backed by cash flow rather than simply a brand or logo valuation.

In part, this is thought
to be due to the timing of the deal and a loophole in the accounting standards.
Now, business combinations need to identify all the assets—the goodwill, the
customer base, the distribution rights.

Mark Hucklesby, partner
and national technical director of audit at accounting firm Grant Thornton,
told the Herald: “All the accounting
standards require you to do is to say ‘will the cash flows arising from the
entities and structure that you acquired still have the ability to generate
future cash flows sufficient to support that carrying amount?’ So in other
words the network of National Bank branches. I would have thought, looking at
the profitability of banks and banking in New Zealand, that even if they were
to remove the National Bank brand the infrastructure and all the other
components that came with that acquisition would still be generating future cash
flows well in excess of that carrying amount.”

Circling
vultures

So
what kind of treasures are likely to be on the table for the other banks should
National Bank shut up shop? Some we’ve spoken to said evidence from previous
banking combinations in New Zealand like National into Countrywide or Westpac
into Trustbank showed there was about a five percent customer churn rate. But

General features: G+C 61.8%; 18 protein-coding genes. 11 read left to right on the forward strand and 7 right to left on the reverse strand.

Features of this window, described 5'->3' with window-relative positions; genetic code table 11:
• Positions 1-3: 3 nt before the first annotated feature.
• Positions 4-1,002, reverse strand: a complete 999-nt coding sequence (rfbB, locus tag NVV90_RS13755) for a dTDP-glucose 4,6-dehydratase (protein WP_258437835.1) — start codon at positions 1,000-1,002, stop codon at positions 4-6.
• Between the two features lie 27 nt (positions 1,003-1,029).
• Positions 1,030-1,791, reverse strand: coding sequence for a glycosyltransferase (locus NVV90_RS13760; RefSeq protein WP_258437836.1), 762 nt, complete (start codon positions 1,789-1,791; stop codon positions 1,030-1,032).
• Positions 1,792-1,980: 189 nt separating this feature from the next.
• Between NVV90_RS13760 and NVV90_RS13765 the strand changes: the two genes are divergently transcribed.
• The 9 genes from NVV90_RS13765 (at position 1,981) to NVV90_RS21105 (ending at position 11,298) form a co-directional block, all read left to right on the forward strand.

we live in very different times now. Back in the late ‘90s, around 85 percent
of the country’s mortgages were fixed and couldn’t be broken, which meant many
were forced to stay put after the name of their bank changed. Now, around 35-40
percent of the country’s mortgage holders are on fixed rates, so there is much
more freedom to change.

Added
to that, other banks, particularly KiwiBank and ASB, have actively communicated
how easy it is to switch. As a result, those we spoke to thought ANZ was
underestimating the power of the National Bank brand, the loyalty customers
have to it, and the impact its closure will have on those patriotic souls who
might not want to stay with one of the Big Aussie Banks.

There have been some big shifts in bankland recently, with ASB changing from Droga5 to Saatchi & Saatchi, BNZ shifting from Sugar to Colenso after an alignment and Westpac with DDB. ANZ also changed last year when TBWA\ cut DDB’s lunch after a regional alignment.